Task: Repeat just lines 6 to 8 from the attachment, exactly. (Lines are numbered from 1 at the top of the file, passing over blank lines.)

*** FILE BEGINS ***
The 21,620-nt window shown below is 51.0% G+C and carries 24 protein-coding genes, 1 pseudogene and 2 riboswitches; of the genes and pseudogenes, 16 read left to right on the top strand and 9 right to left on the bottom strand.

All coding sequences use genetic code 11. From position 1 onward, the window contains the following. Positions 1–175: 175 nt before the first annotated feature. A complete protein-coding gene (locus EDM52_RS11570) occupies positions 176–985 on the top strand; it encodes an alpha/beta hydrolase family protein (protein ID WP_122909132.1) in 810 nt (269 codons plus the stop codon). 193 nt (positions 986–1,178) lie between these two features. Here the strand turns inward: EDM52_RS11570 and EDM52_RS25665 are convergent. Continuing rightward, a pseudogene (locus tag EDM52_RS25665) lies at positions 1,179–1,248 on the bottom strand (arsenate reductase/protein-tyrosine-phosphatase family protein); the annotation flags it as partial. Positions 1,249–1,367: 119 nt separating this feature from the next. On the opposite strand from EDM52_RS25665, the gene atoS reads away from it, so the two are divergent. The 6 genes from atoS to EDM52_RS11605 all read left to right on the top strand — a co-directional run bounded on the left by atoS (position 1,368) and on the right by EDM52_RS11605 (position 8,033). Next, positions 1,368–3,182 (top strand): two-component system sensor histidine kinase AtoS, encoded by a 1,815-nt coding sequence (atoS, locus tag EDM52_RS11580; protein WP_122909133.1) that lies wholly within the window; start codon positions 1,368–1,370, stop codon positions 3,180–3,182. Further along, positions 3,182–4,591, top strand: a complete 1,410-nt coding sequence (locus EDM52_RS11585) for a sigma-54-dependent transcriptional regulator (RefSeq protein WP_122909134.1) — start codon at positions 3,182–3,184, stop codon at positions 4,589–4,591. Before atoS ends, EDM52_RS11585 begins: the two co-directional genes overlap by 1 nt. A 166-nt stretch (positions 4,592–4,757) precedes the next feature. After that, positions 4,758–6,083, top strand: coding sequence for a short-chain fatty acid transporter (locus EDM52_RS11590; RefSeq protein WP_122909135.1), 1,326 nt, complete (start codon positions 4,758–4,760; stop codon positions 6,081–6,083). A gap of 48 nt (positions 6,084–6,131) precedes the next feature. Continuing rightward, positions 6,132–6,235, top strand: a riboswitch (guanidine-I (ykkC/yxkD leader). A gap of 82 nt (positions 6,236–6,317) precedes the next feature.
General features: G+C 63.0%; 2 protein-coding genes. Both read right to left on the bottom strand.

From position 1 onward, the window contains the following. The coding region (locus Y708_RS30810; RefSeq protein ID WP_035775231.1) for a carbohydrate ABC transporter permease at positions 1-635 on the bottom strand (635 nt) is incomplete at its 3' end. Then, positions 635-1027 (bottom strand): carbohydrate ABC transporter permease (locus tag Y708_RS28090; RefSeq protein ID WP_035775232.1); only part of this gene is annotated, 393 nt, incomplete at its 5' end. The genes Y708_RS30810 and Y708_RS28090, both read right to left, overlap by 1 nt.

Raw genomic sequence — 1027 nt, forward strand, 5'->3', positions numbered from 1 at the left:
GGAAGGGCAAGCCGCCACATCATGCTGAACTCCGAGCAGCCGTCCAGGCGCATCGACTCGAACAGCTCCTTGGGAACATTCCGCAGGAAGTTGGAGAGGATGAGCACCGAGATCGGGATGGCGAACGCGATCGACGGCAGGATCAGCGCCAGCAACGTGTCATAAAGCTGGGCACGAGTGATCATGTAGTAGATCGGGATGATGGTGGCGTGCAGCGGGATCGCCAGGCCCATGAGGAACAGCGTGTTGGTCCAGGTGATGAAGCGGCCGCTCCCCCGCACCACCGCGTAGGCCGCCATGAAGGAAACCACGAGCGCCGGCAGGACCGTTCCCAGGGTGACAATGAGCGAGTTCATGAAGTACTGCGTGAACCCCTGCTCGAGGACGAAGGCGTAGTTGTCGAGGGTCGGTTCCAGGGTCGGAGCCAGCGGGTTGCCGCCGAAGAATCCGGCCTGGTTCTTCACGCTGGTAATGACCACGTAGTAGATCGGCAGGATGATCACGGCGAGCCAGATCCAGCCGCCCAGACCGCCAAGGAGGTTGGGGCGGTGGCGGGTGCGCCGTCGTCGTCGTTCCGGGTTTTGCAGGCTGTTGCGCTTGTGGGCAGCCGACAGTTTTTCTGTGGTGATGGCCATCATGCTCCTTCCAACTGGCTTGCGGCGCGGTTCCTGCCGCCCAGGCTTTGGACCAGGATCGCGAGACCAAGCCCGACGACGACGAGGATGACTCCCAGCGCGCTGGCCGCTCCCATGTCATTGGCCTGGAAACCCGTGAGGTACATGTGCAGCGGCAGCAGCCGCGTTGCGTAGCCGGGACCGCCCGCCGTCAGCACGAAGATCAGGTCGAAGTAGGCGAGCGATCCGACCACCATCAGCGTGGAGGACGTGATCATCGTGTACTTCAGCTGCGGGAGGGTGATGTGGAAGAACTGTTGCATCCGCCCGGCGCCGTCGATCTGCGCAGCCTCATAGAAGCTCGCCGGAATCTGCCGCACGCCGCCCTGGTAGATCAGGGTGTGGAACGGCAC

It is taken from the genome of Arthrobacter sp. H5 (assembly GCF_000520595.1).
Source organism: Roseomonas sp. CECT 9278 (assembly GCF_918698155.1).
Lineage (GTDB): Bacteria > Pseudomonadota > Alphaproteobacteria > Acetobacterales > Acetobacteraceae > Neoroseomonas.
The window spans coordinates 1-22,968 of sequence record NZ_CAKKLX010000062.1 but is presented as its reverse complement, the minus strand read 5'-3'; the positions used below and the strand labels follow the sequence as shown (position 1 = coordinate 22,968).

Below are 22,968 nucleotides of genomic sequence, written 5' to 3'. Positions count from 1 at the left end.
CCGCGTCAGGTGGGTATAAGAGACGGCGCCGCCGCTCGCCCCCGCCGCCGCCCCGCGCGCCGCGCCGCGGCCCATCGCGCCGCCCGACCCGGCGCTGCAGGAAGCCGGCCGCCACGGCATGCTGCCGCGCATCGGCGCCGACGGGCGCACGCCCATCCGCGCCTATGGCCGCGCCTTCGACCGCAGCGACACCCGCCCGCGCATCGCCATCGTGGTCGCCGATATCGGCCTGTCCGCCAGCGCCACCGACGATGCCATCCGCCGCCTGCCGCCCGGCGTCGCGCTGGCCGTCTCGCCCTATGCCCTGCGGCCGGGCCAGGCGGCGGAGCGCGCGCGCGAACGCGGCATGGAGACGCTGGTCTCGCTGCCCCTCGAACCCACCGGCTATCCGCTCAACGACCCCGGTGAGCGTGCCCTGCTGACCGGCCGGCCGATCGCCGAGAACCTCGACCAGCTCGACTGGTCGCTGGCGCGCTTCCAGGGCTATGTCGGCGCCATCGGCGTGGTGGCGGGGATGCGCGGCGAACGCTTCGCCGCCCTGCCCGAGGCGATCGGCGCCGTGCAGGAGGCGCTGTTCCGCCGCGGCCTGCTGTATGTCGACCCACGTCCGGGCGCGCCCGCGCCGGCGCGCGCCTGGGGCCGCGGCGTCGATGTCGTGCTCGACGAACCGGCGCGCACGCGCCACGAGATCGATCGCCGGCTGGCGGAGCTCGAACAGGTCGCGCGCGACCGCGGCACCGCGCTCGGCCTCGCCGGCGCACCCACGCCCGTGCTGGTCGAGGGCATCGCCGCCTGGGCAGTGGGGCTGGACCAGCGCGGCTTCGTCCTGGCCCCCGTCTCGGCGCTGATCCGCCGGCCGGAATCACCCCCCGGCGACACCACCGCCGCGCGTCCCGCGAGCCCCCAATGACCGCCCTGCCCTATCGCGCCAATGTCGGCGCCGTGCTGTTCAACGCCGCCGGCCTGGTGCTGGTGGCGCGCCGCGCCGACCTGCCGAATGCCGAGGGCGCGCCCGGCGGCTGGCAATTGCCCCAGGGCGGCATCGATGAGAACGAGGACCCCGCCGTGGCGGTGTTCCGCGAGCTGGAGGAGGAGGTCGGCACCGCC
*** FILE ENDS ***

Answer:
GGAAGGGCAAGCCGCCACATCATGCTGAACTCCGAGCAGCCGTCCAGGCGCATCGACTCGAACAGCTCCTTGGGAACATTCCGCAGGAAGTTGGAGAGGATGAGCACCGAGATCGGGATGGCGAACGCGATCGACGGCAGGATCAGCGCCAGCAACGTGTCATAAAGCTGGGCACGAGTGATCATGTAGTAGATCGGGATGATGGTGGCGTGCAGCGGGATCGCCAGGCCCATGAGGAACAGCGTGTTGGTCCAGGTGATGAAGCGGCCGCTCCCCCGCACCACCGCGTAGGCCGCCATGAAGGAAACCACGAGCGCCGGCAGGACCGTTCCCAGGGTGACAATGAGCGAGTTCATGAAGTACTGCGTGAACCCCTGCTCGAGGACGAAGGCGTAGTTGTCGAGGGTCGGTTCCAGGGTCGGAGCCAGCGGGTTGCCGCCGAAGAATCCGGCCTGGTTCTTCACGCTGGTAATGACCACGTAGTAGATCGGCAGGATGATCACGGCGAGCCAGATCCAGCCGCCCAGACCGCCAAGGAGGTTGGGGCGGTGGCGGGTGCGCCGTCGTCGTCGTTCCGGGTTTTGCAGGCTGTTGCGCTTGTGGGCAGCCGACAGTTTTTCTGTGGTGATGGCCATCATGCTCCTTCCAACTGGCTTGCGGCGCGGTTCCTGCCGCCCAGGCTTTGGACCAGGATCGCGAGACCAAGCCCGACGACGACGAGGATGACTCCCAGCGCGCTGGCCGCTCCCATGTCATTGGCCTGGAAACCCGTGAGGTACATGTGCAGCGGCAGCAGCCGCGTTGCGTAGCCGGGACCGCCCGCCGTCAGCACGAAGATCAGGTCGAAGTAGGCGAGCGATCCGACCACCATCAGCGTGGAGGACGTGATCATCGTGTACTTCAGCTGCGGGAGGGTGATGTGGAAGAACTGTTGCATCCGCCCGGCGCCGTCGATCTGCGCAGCCTCATAGAAGCTCGCCGGAATCTGCCGCACGCCGCCCTGGTAGATCAGGGTGTGGAACGGCAC

It is taken from the genome of Arthrobacter sp. H5 (assembly GCF_000520595.1).
Source organism: Roseomonas sp. CECT 9278 (assembly GCF_918698155.1).